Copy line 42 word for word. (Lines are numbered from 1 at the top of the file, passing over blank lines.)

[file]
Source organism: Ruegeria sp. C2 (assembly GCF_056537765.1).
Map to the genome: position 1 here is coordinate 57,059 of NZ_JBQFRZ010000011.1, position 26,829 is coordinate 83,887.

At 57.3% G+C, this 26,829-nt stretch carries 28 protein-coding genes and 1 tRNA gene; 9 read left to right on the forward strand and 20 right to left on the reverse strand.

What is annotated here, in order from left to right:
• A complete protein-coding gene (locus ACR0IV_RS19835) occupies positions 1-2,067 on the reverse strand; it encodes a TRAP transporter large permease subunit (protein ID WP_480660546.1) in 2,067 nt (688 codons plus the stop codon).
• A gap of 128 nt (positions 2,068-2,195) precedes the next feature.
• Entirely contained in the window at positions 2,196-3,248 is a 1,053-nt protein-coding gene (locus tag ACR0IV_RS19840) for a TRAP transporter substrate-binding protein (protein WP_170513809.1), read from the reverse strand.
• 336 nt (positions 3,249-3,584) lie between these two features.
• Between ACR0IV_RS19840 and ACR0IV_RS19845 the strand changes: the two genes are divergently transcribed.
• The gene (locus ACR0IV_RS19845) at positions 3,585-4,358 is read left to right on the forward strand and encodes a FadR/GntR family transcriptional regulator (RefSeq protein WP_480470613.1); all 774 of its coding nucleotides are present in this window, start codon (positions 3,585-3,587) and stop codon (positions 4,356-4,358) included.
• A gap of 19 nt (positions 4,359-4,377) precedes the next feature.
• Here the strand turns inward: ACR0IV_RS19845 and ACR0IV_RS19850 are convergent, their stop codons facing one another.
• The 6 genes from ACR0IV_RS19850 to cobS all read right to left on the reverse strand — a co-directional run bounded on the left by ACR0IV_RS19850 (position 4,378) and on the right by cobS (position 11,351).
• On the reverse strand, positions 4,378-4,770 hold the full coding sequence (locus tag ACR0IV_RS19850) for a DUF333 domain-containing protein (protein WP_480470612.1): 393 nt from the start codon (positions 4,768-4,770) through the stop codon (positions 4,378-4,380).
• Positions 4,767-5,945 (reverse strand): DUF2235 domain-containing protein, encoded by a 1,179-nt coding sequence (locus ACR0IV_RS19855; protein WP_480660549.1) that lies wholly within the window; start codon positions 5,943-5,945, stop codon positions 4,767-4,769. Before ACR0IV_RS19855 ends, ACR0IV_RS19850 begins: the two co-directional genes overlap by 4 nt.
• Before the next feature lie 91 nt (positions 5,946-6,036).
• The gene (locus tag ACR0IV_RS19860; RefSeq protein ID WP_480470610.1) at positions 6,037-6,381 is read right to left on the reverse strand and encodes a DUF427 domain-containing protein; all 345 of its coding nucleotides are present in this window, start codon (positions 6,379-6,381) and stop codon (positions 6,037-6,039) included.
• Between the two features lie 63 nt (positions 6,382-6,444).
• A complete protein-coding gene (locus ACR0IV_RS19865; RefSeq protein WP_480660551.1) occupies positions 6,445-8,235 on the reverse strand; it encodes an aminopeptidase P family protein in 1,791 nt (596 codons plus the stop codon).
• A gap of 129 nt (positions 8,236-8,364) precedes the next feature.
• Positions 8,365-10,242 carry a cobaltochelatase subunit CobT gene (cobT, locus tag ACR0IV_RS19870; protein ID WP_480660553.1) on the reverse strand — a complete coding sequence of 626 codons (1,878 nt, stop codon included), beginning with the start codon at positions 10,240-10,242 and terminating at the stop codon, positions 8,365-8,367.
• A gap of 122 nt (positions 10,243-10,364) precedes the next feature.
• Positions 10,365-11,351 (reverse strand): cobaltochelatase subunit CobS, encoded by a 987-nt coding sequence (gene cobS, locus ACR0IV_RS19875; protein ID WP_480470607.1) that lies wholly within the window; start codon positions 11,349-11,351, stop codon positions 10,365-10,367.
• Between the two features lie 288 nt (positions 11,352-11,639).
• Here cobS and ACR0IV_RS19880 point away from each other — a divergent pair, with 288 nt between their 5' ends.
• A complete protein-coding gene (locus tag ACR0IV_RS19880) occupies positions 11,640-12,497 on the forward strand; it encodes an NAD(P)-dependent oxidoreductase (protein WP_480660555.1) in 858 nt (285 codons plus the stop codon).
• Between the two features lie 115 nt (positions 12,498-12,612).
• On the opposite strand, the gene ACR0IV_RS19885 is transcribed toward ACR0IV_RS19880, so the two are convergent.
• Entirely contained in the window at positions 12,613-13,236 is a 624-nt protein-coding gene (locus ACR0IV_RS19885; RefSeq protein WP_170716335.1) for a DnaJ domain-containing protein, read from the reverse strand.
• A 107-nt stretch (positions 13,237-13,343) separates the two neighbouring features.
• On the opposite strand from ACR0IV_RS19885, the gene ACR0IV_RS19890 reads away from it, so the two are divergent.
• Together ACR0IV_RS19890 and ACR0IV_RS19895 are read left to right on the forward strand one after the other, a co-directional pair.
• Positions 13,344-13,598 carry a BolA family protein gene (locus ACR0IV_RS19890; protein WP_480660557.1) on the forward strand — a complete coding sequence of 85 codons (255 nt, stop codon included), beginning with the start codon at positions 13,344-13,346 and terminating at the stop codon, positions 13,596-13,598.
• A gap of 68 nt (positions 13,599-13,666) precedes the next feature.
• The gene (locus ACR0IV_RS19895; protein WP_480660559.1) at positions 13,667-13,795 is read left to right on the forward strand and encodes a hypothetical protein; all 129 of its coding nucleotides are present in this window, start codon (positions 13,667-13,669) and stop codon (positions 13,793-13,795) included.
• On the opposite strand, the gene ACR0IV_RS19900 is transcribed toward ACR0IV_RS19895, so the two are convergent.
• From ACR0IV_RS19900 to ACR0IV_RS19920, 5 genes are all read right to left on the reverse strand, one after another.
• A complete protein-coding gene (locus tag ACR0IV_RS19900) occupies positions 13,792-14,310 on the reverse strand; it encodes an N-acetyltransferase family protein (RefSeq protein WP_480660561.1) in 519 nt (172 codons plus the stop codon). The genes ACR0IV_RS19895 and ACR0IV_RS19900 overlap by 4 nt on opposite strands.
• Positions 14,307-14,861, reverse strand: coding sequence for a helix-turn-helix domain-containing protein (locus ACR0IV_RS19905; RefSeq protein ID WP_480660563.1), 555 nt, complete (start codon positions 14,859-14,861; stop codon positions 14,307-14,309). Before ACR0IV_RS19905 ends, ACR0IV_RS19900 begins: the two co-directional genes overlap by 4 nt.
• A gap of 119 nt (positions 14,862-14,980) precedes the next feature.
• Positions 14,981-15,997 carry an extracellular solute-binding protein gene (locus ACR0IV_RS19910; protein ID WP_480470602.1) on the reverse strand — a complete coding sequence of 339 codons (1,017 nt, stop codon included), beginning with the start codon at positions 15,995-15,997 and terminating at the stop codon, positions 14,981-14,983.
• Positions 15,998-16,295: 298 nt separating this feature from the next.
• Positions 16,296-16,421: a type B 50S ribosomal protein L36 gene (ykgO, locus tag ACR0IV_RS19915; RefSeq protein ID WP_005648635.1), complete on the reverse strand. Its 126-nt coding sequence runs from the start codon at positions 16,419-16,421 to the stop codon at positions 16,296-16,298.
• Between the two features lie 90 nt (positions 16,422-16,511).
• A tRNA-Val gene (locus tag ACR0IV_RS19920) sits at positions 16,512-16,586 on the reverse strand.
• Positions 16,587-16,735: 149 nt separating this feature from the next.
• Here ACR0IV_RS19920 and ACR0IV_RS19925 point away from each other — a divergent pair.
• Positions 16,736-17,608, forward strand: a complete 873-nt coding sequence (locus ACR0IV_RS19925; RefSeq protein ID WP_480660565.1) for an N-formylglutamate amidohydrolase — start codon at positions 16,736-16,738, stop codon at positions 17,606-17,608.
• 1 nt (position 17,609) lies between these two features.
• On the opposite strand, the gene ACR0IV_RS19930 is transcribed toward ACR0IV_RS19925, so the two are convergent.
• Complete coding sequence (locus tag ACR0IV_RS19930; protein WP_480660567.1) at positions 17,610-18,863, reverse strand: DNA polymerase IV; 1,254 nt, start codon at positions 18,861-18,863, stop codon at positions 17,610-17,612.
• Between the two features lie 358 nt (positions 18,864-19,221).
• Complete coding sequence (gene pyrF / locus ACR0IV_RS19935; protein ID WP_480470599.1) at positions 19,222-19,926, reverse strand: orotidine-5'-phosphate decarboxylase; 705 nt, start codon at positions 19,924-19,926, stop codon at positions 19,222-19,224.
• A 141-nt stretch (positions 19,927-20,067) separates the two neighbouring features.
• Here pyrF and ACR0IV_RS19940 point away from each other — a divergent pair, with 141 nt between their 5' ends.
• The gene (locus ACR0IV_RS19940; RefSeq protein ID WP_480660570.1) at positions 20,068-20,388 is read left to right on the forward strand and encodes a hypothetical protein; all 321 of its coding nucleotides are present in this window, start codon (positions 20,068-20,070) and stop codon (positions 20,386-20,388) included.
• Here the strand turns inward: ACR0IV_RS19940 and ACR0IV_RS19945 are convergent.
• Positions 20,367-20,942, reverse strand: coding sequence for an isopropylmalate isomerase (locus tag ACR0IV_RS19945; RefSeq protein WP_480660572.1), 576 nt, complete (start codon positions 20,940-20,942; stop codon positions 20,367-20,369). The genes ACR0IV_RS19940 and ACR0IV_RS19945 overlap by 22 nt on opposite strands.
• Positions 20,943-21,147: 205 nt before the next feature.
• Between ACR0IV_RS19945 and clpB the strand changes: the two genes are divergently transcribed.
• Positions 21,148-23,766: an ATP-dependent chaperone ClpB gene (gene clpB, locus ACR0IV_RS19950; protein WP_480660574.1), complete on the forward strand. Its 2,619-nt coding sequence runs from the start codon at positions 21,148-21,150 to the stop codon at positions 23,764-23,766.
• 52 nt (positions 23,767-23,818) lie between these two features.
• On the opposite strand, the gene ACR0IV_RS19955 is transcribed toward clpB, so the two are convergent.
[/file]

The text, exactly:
• Positions 15,998-16,295: 298 nt separating this feature from the next.